In the press conference following the Federal Reserve’s (Fed’s) July 31 monetary policy meeting, Fed Chairman Jerome Powell looked quite uncomfortable—perhaps not surprising given the corner the Fed has boxed itself in.
He found it hard to justify the just-announced 25 basis point interest-rate cut, and even harder to explain what will drive future policy moves.
In his opening statement, Powell argued that the rate cut was aimed at (i) providing insurance against the risks from trade tensions and the global growth outlook; (ii) boosting inflation; and (iii) making the labour market even hotter, because lower-income workers are now benefitting from rising wages and more job opportunities (“they haven’t seen a better labour market in living memory” he said later).
But he also admitted that the US economy is strong (“the closest we have ever been to our targets”) and the outlook is positive.
Powell struggled to reconcile this benign economic assessment with the rate cut.
He argued that the economy is strong partly because the Fed has shifted to a more dovish stance since last December, easing financial conditions and boosting confidence. That’s a clever argument, but it only goes so far.
I found his assessment of the risk of trade tensions quite inconsistent. Powell knows that trade tensions have been with us for over two years, and yet, as he noted, the US economy was as strong in the first half of this year as it was in 2018—and 2018 was the best we’ve seen in a while.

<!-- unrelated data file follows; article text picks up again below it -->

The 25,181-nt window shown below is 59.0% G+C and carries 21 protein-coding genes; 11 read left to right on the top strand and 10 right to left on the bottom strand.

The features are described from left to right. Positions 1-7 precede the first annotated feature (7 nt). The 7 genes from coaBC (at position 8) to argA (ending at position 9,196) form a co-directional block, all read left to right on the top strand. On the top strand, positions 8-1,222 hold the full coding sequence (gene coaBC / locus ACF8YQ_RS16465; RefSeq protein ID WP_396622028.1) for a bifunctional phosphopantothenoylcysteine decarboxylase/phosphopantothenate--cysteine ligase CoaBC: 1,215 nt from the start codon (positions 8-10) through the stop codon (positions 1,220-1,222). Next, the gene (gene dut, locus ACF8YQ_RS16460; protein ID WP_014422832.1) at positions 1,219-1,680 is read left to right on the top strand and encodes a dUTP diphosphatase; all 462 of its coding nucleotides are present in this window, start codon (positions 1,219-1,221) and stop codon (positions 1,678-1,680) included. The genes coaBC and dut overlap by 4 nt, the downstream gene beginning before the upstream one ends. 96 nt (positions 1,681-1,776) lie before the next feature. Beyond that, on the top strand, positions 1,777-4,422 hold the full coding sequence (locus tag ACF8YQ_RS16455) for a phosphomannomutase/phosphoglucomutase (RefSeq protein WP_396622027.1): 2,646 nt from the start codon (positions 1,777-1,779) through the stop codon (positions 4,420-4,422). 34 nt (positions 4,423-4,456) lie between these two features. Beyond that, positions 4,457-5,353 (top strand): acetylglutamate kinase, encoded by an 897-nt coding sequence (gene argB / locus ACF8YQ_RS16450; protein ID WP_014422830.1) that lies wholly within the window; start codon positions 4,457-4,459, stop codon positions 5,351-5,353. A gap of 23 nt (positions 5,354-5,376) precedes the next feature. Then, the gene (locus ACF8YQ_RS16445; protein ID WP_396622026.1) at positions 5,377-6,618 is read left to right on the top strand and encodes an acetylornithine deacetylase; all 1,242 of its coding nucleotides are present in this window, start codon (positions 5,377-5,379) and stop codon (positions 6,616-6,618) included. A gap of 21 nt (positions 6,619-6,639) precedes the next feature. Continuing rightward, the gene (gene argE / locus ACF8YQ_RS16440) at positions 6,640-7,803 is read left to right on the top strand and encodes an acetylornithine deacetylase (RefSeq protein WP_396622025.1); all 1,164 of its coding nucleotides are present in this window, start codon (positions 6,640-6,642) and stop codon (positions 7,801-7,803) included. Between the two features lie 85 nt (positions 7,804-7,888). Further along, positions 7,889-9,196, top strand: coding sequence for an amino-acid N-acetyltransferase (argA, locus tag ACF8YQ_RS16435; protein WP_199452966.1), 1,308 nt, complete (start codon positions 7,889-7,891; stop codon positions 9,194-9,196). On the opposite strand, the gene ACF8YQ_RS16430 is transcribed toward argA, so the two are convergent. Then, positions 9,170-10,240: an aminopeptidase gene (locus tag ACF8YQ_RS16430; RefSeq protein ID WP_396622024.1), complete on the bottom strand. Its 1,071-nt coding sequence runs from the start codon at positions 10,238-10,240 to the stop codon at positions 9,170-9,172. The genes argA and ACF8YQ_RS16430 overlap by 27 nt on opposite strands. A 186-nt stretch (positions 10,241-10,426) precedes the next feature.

One reporter put it best, asking if instead of looking at the economic data, the Fed is now just looking at the media headlines on trade tensions. Powell, on the defensive, answered something like “trade is different,” and went back and forth between arguing that trade uncertainty has already impacted investment and saying that it’s hard to see the impact in the data, but the Fed’s business contacts say they are concerned. Trade wars are the dog that didn’t bark…but the Fed is still scared.
I was a bit unnerved at how easily Powell dismissed concerns about financial stability. He argued that the financial system is well capitalised and resilient, leverage is low and household financial health is strong. Yes, he agreed that some asset valuations are high, and so is corporate debt, but nothing to worry about too much. Given the lessons of the great financial crisis a decade ago, and with very loose financial conditions and record valuations in both equity and fixed income markets, that the Fed should be so sanguine is surprising to me.
What should we expect next from the Fed?
Powell said (i) that today’s cut is not necessarily a one-off; (ii) but it’s probably not the start of a long easing cycle either; (iii) and the Fed might hike rates again in this cycle; (iv) but it’s not likely that they will. In short, it’s dealer’s choice.
He said the Fed wants to “adjust to a somewhat more accommodative stance over time” in what they see as mid-cycle adjustment, which seems to suggest one or two more rate cuts.
Because Powell said the Fed is data-dependent, and the data are strong. But when asked, well, what about the positive data surprises of the last month? He replied, ah, but there are the risks…
No wonder markets are confused. For the moment, this lack of direction has been helpful in reining in investors’ expectations of an extended easing cycle—and I think this is healthy.
From my perspective, I would like to reiterate that if this was an “insurance cut,” markets need to recognise that it could be reversed much sooner than the next cycle. It’s dealer’s choice, after all.
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